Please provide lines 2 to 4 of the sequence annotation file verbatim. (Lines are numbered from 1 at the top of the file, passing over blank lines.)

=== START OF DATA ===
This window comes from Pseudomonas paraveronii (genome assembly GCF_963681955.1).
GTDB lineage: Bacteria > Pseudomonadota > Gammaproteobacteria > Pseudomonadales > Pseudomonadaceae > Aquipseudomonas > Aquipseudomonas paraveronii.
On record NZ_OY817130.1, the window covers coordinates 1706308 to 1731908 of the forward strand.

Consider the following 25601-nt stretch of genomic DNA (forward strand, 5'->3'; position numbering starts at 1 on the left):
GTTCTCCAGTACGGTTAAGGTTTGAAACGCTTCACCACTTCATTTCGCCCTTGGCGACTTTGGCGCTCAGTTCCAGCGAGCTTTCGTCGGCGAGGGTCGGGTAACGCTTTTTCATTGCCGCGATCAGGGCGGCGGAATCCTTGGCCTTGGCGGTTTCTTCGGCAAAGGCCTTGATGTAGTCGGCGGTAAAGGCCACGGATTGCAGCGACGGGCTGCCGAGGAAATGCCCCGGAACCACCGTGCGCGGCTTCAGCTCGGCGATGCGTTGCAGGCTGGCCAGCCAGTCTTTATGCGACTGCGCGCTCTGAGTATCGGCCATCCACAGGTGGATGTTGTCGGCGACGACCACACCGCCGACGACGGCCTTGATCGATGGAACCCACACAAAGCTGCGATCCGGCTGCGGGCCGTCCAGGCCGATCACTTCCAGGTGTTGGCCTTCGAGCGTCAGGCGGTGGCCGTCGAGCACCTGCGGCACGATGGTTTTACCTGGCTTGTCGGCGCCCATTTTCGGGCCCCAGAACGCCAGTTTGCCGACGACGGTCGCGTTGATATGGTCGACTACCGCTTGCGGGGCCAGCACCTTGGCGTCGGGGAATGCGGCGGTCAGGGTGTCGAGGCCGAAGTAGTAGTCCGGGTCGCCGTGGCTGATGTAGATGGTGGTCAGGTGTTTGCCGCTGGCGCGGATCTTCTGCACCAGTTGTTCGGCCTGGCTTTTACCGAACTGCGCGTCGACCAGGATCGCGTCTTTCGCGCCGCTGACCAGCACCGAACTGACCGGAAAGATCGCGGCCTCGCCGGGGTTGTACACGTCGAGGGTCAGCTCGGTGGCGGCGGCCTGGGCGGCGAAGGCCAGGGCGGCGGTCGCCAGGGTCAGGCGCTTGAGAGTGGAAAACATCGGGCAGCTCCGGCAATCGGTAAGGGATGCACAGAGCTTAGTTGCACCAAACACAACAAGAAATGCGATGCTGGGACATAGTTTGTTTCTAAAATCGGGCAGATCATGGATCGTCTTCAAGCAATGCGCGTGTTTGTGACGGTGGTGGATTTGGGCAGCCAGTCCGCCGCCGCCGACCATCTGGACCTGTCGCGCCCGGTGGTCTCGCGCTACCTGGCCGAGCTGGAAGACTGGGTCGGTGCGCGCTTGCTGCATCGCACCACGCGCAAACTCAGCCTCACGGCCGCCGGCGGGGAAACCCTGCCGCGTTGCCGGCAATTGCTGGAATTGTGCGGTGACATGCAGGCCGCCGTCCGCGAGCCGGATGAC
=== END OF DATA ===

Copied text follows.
GTDB lineage: Bacteria > Pseudomonadota > Gammaproteobacteria > Pseudomonadales > Pseudomonadaceae > Aquipseudomonas > Aquipseudomonas paraveronii.
On record NZ_OY817130.1, the window covers coordinates 1706308 to 1731908 of the forward strand.

Consider the following 25601-nt stretch of genomic DNA (forward strand, 5'->3'; position numbering starts at 1 on the left):